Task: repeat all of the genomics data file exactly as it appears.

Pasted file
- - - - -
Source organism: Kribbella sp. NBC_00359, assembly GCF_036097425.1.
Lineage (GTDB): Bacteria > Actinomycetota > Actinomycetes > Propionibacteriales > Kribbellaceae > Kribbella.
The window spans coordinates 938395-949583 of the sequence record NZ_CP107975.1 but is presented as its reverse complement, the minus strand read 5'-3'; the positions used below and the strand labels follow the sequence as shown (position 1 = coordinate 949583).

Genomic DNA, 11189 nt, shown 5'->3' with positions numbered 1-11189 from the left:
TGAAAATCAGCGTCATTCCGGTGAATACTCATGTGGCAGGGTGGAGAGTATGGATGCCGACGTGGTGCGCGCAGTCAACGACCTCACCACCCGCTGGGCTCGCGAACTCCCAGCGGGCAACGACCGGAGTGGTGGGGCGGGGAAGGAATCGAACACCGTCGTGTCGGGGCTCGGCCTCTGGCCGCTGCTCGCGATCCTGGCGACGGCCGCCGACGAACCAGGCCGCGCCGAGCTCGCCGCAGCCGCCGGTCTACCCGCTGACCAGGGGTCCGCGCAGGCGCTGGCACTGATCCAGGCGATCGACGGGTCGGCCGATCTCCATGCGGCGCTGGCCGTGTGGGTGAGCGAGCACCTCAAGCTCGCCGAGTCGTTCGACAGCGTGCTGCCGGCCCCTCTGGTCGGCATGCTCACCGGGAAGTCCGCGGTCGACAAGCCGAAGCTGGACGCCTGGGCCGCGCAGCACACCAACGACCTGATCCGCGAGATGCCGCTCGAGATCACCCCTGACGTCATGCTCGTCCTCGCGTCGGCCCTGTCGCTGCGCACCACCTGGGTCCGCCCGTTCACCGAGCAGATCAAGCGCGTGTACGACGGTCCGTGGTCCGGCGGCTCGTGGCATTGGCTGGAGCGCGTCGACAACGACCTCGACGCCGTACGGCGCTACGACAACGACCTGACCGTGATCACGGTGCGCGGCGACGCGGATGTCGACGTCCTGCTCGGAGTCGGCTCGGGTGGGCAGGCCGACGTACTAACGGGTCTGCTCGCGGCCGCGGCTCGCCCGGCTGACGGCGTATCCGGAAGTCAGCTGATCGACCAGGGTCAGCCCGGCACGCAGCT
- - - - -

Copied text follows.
Source organism: Kribbella sp. NBC_00359, assembly GCF_036097425.1.
Lineage (GTDB): Bacteria > Actinomycetota > Actinomycetes > Propionibacteriales > Kribbellaceae > Kribbella.
The window spans coordinates 938395-949583 of the sequence record NZ_CP107975.1 but is presented as its reverse complement, the minus strand read 5'-3'; the positions used below and the strand labels follow the sequence as shown (position 1 = coordinate 949583).

Genomic DNA, 11189 nt, shown 5'->3' with positions numbered 1-11189 from the left:
TGAAAATCAGCGTCATTCCGGTGAATACTCATGTGGCAGGGTGGAGAGTATGGATGCCGACGTGGTGCGCGCAGTCAACGACCTCACCACCCGCTGGGCTCGCGAACTCCCAGCGGGCAACGACCGGAGTGGTGGGGCGGGGAAGGAATCGAACACCGTCGTGTCGGGGCTCGGCCTCTGGCCGCTGCTCGCGATCCTGGCGACGGCCGCCGACGAACCAGGCCGCGCCGAGCTCGCCGCAGCCGCCGGTCTACCCGCTGACCAGGGGTCCGCGCAGGCGCTGGCACTGATCCAGGCGATCGACGGGTCGGCCGATCTCCATGCGGCGCTGGCCGTGTGGGTGAGCGAGCACCTCAAGCTCGCCGAGTCGTTCGACAGCGTGCTGCCGGCCCCTCTGGTCGGCATGCTCACCGGGAAGTCCGCGGTCGACAAGCCGAAGCTGGACGCCTGGGCCGCGCAGCACACCAACGACCTGATCCGCGAGATGCCGCTCGAGATCACCCCTGACGTCATGCTCGTCCTCGCGTCGGCCCTGTCGCTGCGCACCACCTGGGTCCGCCCGTTCACCGAGCAGATCAAGCGCGTGTACGACGGTCCGTGGTCCGGCGGCTCGTGGCATTGGCTGGAGCGCGTCGACAACGACCTCGACGCCGTACGGCGCTACGACAACGACCTGACCGTGATCACGGTGCGCGGCGACGCGGATGTCGACGTCCTGCTCGGAGTCGGCTCGGGTGGGCAGGCCGACGTACTAACGGGTCTGCTCGCGGCCGCGGCTCGCCCGGCTGACGGCGTATCCGGAAGTCAGCTGATCGACCAGGGTCAGCCCGGCACGCAGCT